The Wampler Faux Spring Reverb Pedal is a straightforward effects pedal that does exactly what it says in the name: it emulates a spring reverb effect. Many older amps (and some newer ones) had spring reverb tanks built into them to help soften and sweeten the incoming signal from the guitar. These days, though, you’d be hard-pressed to find an amp with a true spring reverb tank; most of the amps with “reverb” settings on them are emulations, not true reverb. If your amp doesn’t have a reverb setting on it, then the Wampler Faux Spring Reverb is worth a look.
- Level – This controls how much of your dry signal is affected. If you turn this control all the way down, the Tone/Shade knob will have no effect on the signal.
- Depth – Just how far away are the faux-walls in your room of tone? Dialed down, this knob will ever so slightly sweeten your tone, perfect for arpeggiated chords. When cranked, it will give you that huge, open cathedral- or stadium-like tone.
- Tone/Shade – Depending on what version of the pedal you have, this knob will be labelled either “Tone” or “Shade.” They both do effectively the same thing: it controls the brightness of the wet signal. It’s worth noting that this knob will NOT EQ your dry signal; this affect will work best in conjunction with the other knobs.
True Bypass – When the pedal is off but still in the pedal chain, it will leave your dry signal unaffected – like the signal is continuing straight through another cable.
Maximum reverb time: 2.8 seconds
True Bypass – As previously stated, this pedal won’t affect your signal if you don’t want it to.
Dry Analog signal – Some emulators will convert your dry signal immediately before applying its effects, which can have frustrating consequences on the end result (namely, thin or weak sound). This pedal leaves your dry signal alone until you apply the effect.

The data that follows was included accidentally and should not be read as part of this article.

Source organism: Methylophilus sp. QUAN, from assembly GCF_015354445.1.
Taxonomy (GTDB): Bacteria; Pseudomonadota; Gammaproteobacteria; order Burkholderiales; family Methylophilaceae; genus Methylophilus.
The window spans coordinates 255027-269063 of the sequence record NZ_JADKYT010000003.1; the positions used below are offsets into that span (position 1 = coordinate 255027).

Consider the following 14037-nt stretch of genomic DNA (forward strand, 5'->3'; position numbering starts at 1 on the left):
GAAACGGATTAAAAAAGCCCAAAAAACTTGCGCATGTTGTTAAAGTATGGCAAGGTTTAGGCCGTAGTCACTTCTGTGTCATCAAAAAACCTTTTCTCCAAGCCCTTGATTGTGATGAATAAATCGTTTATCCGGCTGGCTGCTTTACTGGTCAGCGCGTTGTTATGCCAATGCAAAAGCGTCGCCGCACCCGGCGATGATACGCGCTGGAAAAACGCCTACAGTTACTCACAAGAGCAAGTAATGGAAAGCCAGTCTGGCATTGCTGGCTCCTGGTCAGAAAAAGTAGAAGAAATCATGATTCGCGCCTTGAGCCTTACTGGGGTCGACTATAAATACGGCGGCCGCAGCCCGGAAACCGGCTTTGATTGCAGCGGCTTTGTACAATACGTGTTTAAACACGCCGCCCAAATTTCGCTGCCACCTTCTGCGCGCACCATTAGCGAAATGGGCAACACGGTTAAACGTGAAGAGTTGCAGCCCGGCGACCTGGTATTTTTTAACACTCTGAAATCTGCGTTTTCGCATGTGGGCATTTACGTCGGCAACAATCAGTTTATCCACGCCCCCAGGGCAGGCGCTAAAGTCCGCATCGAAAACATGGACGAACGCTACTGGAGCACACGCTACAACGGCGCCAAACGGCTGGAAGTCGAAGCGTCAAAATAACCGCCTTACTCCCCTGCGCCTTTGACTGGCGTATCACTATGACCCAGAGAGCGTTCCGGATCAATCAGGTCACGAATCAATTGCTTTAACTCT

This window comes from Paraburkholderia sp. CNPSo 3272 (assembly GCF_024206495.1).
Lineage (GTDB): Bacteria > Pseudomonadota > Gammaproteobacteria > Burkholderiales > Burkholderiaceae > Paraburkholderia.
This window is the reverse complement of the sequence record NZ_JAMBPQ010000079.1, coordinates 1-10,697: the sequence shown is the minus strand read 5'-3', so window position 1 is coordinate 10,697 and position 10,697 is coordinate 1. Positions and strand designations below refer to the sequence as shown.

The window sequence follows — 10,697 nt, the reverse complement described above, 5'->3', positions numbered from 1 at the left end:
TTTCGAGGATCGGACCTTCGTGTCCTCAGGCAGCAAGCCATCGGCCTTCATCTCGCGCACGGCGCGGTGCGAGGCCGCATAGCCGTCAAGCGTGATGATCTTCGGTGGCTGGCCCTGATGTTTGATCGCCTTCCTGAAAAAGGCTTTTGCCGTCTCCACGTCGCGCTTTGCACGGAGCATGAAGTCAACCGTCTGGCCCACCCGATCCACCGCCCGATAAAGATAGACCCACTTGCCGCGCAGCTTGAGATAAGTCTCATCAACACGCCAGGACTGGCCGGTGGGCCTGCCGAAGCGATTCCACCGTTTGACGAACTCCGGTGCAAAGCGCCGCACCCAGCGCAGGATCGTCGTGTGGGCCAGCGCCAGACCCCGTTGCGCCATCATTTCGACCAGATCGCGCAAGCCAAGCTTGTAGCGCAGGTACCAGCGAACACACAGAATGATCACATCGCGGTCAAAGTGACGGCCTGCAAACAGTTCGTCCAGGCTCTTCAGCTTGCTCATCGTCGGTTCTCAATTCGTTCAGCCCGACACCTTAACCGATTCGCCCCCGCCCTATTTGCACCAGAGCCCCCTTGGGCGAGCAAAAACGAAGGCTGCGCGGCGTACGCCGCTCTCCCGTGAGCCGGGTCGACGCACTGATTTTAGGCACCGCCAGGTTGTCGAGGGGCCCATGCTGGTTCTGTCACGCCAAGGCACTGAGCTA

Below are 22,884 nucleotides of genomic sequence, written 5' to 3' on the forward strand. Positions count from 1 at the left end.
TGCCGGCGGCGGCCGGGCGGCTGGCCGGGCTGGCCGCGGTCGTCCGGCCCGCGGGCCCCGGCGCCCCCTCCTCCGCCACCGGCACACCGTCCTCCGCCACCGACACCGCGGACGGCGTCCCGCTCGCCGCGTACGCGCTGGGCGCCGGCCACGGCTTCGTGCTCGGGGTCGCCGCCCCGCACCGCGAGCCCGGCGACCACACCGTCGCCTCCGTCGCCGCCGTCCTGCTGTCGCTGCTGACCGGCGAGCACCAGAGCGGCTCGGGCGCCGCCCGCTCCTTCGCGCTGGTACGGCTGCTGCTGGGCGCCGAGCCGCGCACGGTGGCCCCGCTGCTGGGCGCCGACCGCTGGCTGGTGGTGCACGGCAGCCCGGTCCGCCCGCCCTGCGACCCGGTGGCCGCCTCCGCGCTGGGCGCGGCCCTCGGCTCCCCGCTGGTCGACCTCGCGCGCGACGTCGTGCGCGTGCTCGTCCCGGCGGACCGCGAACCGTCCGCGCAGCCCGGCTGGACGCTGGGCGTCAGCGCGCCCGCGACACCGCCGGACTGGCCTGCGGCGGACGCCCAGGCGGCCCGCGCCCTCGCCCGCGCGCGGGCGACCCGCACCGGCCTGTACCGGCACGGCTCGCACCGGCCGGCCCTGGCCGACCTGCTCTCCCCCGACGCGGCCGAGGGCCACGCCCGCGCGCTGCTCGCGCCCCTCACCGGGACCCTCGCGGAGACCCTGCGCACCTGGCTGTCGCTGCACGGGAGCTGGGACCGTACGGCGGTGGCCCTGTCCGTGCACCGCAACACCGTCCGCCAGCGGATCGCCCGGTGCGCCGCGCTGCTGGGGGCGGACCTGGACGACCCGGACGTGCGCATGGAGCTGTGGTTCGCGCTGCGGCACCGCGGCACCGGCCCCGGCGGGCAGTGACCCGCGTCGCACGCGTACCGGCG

Power Consumption – The Faux Reverb uses relatively little power, which means you’ll have plenty of juice for other pedals in your chain.
Emulation – Though the dry signal doesn’t get converted, this pedal has the word “Faux” in it for a reason. It is not a true spring reverb tank, and as the effect increases in its application, the digitized aspect becomes more noticeable on the high end. If you’re pushing your amp into overdrive, it might be best to tone the reverb down, as the tone will become a bit muddy.
Limited power option – The only power option is a 9V power jack much like the ones Boss is known for. There is no battery hookup inside, so make sure you have a solid power source handy.
Price – For being an emulator and not an actual reverb tank, this pedal is pricey. It is possible to find true reverb pedals out there for the same price, or pedals that can do the same thing as this one for less money. If you’re not buying this pedal used and in good condition, it’s a good idea to shop around.
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